Dance in the Community

After School Dance Program

Mar 1 2024

Dance in the Community was more than just a series of steps and movements. It was a platform for refugee and immigrant children to express themselves in a new environment, using the universal language of dance. Every Tuesday from 4 to 5pm in the month of February, the Massanutten Regional Library echoed with sounds of laughter as children gathered with dance instructors to learn and practice creative movement.

Led by Suzanne, a JMU Dance professor, the program aimed to bridge cultural gaps and connect people in the community. For the elementary schoolers, opportunities for after-school activities are sometimes scarce, but through Dance in the Community, they found a space to bond, have fun, and explore their creativity.

Suzanne explained that she hopes "to give them the opportunity and outlet to be creative and express themselves." She understands that newly arrived children face challenges in accessing resources and finding the time for extracurricular activities. Dance in the Community aims to break down these barriers, providing a safe and welcoming space for expression.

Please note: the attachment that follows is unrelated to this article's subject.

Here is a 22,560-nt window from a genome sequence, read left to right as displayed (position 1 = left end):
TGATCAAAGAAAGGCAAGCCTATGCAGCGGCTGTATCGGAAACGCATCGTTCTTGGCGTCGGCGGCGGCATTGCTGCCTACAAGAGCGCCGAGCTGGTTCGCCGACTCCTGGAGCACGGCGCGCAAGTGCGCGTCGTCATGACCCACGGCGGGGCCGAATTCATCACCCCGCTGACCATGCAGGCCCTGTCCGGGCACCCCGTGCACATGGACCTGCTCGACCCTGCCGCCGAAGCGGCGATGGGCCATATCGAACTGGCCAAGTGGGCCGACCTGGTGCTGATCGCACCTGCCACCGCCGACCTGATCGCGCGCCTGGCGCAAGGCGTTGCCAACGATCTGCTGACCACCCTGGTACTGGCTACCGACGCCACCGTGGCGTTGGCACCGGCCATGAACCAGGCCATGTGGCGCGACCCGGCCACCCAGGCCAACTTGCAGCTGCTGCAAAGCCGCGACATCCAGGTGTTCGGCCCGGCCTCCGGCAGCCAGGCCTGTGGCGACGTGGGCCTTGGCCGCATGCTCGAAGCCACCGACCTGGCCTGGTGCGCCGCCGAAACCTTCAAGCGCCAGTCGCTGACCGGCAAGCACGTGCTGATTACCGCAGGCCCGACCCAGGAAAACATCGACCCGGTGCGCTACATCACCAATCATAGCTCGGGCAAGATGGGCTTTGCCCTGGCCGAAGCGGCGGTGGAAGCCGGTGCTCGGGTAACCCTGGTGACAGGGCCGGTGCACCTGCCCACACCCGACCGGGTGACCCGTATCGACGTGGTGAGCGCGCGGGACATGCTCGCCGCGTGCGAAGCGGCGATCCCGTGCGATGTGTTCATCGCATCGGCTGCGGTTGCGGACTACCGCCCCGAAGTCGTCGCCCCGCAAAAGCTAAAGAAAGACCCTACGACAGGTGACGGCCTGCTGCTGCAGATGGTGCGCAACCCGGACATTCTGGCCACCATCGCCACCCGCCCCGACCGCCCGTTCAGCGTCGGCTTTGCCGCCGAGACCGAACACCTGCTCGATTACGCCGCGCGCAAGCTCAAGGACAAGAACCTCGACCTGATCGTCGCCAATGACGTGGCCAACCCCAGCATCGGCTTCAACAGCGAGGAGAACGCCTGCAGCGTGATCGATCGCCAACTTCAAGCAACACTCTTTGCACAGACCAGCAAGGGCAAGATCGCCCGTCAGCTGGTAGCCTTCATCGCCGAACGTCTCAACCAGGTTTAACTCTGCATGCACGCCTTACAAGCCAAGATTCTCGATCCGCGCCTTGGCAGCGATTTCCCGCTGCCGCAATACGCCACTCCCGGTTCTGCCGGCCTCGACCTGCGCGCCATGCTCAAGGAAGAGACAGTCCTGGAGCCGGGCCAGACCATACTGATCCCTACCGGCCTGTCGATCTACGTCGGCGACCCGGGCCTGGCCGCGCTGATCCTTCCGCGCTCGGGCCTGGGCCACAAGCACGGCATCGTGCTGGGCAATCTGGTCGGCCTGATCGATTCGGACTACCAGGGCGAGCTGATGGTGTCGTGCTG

But it wasn't just a one-way street. "We want to learn from them," Suzanne emphasized. "What they provide our community  makes it richer so we can all thrive together.  They’re bringing some amazing things--their creativity, their type of movement. So, we’re learning from them as much as they are from us."

Hailey, a JMU dance student, echoed Suzanne's sentiments. "We help make it an accessible avenue for them, something they can enjoy and express themselves through," she said.

"Dance is a universal language," said Suzanne. "You don't always need to speak. So, it's an easy way to connect with students whose English might not be their first language. It was nice to see them bonding and having a great time.”

Image 23 of 23